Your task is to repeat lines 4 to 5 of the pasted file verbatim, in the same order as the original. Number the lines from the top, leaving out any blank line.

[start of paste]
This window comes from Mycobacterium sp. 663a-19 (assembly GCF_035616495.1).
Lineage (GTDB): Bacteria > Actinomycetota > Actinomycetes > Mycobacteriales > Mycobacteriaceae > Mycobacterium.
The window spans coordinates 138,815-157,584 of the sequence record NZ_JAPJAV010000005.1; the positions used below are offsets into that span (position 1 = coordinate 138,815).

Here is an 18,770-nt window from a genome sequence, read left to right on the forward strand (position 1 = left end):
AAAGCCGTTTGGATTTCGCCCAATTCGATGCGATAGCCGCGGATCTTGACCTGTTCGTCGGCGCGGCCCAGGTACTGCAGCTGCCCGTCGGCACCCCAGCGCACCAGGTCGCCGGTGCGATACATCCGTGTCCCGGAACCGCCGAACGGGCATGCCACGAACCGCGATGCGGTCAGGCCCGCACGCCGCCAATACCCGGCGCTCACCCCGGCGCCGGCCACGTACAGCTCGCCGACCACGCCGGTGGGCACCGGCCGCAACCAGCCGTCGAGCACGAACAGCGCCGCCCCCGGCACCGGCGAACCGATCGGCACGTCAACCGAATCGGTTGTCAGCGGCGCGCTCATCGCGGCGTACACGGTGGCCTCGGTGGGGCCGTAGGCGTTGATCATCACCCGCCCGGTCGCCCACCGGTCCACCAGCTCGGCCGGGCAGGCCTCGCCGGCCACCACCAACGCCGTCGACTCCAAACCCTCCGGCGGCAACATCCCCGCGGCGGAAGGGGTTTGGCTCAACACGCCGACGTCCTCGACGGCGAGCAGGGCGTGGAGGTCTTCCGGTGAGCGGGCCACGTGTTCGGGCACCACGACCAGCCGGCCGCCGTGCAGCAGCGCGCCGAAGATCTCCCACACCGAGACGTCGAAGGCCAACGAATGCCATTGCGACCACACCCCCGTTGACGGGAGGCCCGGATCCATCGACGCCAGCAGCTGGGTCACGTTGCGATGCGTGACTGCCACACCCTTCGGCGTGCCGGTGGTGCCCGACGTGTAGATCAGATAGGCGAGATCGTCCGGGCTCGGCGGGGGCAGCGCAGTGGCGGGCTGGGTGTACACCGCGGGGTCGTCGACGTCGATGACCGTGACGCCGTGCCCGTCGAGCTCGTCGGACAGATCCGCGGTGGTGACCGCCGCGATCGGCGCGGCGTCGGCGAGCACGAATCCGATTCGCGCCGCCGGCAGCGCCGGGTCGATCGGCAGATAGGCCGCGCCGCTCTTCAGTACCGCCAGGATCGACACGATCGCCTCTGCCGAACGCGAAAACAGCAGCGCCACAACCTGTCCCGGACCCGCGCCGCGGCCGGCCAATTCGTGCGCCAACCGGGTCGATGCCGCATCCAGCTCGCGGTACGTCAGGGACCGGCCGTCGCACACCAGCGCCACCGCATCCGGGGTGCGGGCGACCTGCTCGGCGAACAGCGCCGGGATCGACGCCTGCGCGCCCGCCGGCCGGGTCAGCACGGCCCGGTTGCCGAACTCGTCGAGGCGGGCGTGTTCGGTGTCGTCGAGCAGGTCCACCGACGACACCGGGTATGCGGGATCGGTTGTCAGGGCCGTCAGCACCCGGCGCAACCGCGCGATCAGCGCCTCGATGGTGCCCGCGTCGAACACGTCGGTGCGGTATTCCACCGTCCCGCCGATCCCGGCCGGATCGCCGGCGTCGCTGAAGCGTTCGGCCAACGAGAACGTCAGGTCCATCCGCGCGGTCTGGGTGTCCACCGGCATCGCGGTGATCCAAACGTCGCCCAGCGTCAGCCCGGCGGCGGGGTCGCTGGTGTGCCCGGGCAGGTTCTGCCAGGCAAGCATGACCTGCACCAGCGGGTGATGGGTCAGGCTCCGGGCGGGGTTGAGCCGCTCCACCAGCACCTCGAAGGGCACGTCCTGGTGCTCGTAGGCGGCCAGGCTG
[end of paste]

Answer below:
Here is an 18,770-nt window from a genome sequence, read left to right on the forward strand (position 1 = left end):
AAAGCCGTTTGGATTTCGCCCAATTCGATGCGATAGCCGCGGATCTTGACCTGTTCGTCGGCGCGGCCCAGGTACTGCAGCTGCCCGTCGGCACCCCAGCGCACCAGGTCGCCGGTGCGATACATCCGTGTCCCGGAACCGCCGAACGGGCATGCCACGAACCGCGATGCGGTCAGGCCCGCACGCCGCCAATACCCGGCGCTCACCCCGGCGCCGGCCACGTACAGCTCGCCGACCACGCCGGTGGGCACCGGCCGCAACCAGCCGTCGAGCACGAACAGCGCCGCCCCCGGCACCGGCGAACCGATCGGCACGTCAACCGAATCGGTTGTCAGCGGCGCGCTCATCGCGGCGTACACGGTGGCCTCGGTGGGGCCGTAGGCGTTGATCATCACCCGCCCGGTCGCCCACCGGTCCACCAGCTCGGCCGGGCAGGCCTCGCCGGCCACCACCAACGCCGTCGACTCCAAACCCTCCGGCGGCAACATCCCCGCGGCGGAAGGGGTTTGGCTCAACACGCCGACGTCCTCGACGGCGAGCAGGGCGTGGAGGTCTTCCGGTGAGCGGGCCACGTGTTCGGGCACCACGACCAGCCGGCCGCCGTGCAGCAGCGCGCCGAAGATCTCCCACACCGAGACGTCGAAGGCCAACGAATGCCATTGCGACCACACCCCCGTTGACGGGAGGCCCGGATCCATCGACGCCAGCAGCTGGGTCACGTTGCGATGCGTGACTGCCACACCCTTCGGCGTGCCGGTGGTGCCCGACGTGTAGATCAGATAGGCGAGATCGTCCGGGCTCGGCGGGGGCAGCGCAGTGGCGGGCTGGGTGTACACCGCGGGGTCGTCGACGTCGATGACCGTGACGCCGTGCCCGTCGAGCTCGTCGGACAGATCCGCGGTGGTGACCGCCGCGATCGGCGCGGCGTCGGCGAGCACGAATCCGATTCGCGCCGCCGGCAGCGCCGGGTCGATCGGCAGATAGGCCGCGCCGCTCTTCAGTACCGCCAGGATCGACACGATCGCCTCTGCCGAACGCGAAAACAGCAGCGCCACAACCTGTCCCGGACCCGCGCCGCGGCCGGCCAATTCGTGCGCCAACCGGGTCGATGCCGCATCCAGCTCGCGGTACGTCAGGGACCGGCCGTCGCACACCAGCGCCACCGCATCCGGGGTGCGGGCGACCTGCTCGGCGAACAGCGCCGGGATCGACGCCTGCGCGCCCGCCGGCCGGGTCAGCACGGCCCGGTTGCCGAACTCGTCGAGGCGGGCGTGTTCGGTGTCGTCGAGCAGGTCCACCGACGACACCGGGTATGCGGGATCGGTTGTCAGGGCCGTCAGCACCCGGCGCAACCGCGCGATCAGCGCCTCGATGGTGCCCGCGTCGAACACGTCGGTGCGGTATTCCACCGTCCCGCCGATCCCGGCCGGATCGCCGGCGTCGCTGAAGCGTTCGGCCAACGAGAACGTCAGGTCCATCCGCGCGGTCTGGGTGTCCACCGGCATCGCGGTGATCCAAACGTCGCCCAGCGTCAGCCCGGCGGCGGGGTCGCTGGTGTGCCCGGGCAGGTTCTGCCAGGCAAGCATGACCTGCACCAGCGGGTGATGGGTCAGGCTCCGGGCGGGGTTGAGCCGCTCCACCAGCACCTCGAAGGGCACGTCCTGGTGCTCGTAGGCGGCCAGGCTG